Tuesday, April 11, 2017

May we have a word about WORDfest?

Walking into last Saturday’s WORDfest was like walking into a candy store for writing nerds – and this woman, who will talk serial commas and raise you an Oxford, uses the phrase “writing nerds” with the greatest respect.

The event was sponsored by WORD (Writers Organizations ‘Round Dallas), a network of North Texas writing groups, founded on the premise that writers can accomplish more together than by going it alone. Barely more than a year old, it includes over 20 groups, from screenwriters to poets, nonfiction to romance, inspirational to thrillers, editors to instructors. All those and more packed the Tarrant County Community College’s Northeast Campus in Hurst, passing out information, writing advice, and camaraderie for free.

I started collecting fliers and business cards (and signing up for emails) from the groups, determined to hit every one, but finally gave up. After all, I had to drop by a class on revision,), and listen to writers, editors, and even a local publisher discuss what makes them (and readers) love our words, and pick up tips from (among dozens of others) local mystery and thriller writers, such as:

What’s the difference between a mystery and a thriller? To paraphrase writer Brian Tracey, a mystery asks who did it? A thriller asks who’s going to stop it?

Want to make your book a page turner? End every chapter a paragraph earlier.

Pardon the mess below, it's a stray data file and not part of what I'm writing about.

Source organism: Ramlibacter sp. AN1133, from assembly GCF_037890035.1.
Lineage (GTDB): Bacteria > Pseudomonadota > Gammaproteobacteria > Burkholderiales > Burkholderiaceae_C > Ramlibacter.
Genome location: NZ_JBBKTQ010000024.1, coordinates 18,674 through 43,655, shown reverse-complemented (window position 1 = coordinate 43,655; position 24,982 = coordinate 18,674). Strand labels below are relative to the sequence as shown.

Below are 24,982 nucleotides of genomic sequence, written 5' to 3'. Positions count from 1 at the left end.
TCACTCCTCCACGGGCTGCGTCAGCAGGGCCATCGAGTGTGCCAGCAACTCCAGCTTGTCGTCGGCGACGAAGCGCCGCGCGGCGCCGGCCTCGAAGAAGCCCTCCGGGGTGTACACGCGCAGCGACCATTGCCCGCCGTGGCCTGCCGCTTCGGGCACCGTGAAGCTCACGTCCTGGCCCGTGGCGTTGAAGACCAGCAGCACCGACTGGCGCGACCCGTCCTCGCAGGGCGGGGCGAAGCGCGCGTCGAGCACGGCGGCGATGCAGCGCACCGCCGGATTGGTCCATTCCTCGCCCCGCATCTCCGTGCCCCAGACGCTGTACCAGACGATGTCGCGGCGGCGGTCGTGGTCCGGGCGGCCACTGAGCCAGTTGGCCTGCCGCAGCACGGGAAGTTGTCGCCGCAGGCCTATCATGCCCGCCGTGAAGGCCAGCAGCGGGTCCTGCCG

How to write the dreaded synopsis some literary agents demand to see? No problem. Mark your book’s 1) inciting incident, 2) the hero’s crossover into the special world, 3) the midpoint, 4) the all is lost moment, 5) the climax and 6) the denouement/epilogue. Synopsis done. (I may find the courage to try this!)

And should you find the story sagging in the midsection, try adding a stand-alone story (some of us may call this a subplot) that will propel the action.

Lights, crowds, action, at WORDfest
How do you know if you’re writing a cozy mystery? Per mystery writer Melissa Lenhardt (Sawbones, Stillwater, The Fisher King, and more) the required ingredients are an amateur sleuth, no blood, no sex, and no cussing. But no, the sleuth doesn’t have to be a quilter, baker, or a cat lady!

If only I could have cloned myself, I’d have learned more about the likes of historical fiction, finding a writerly voice, researching, finding beta readers, and more.

Or I can join some (or a lot!) of the writerly organizations, kindly color-coded at the WORD site into critique groups, program groups, discussion groups, or writing classes, not that there’s any rule against combining those categories. Check individual sites for particulars.

(Tracey’s 3-point rule of critiques: those that have the writer nodding in agreement as the critique talks, those that tell you some stuff needs to be changed, and those that make you say, no way in hell am I making that change. The last, of course, will be the change that you will find yourself making.)

Those who were there (like me!) and those who wished they were, can hope for a repeat next year, although, like WORD, it will take a little help from a lot of friends to make that happen. So I’ll add a word from WORD’s guardian angel, author/instructor Arianne “Tex” Thompson : “If you enjoyed this event and want to see more like, please vote with your dollars.”

Pony up for a one-week only deal on swag from the fest. Or feed the PayPal tip jar by emailing findyourtribe@wordwriters.org to keep WORDfest voiced and free!

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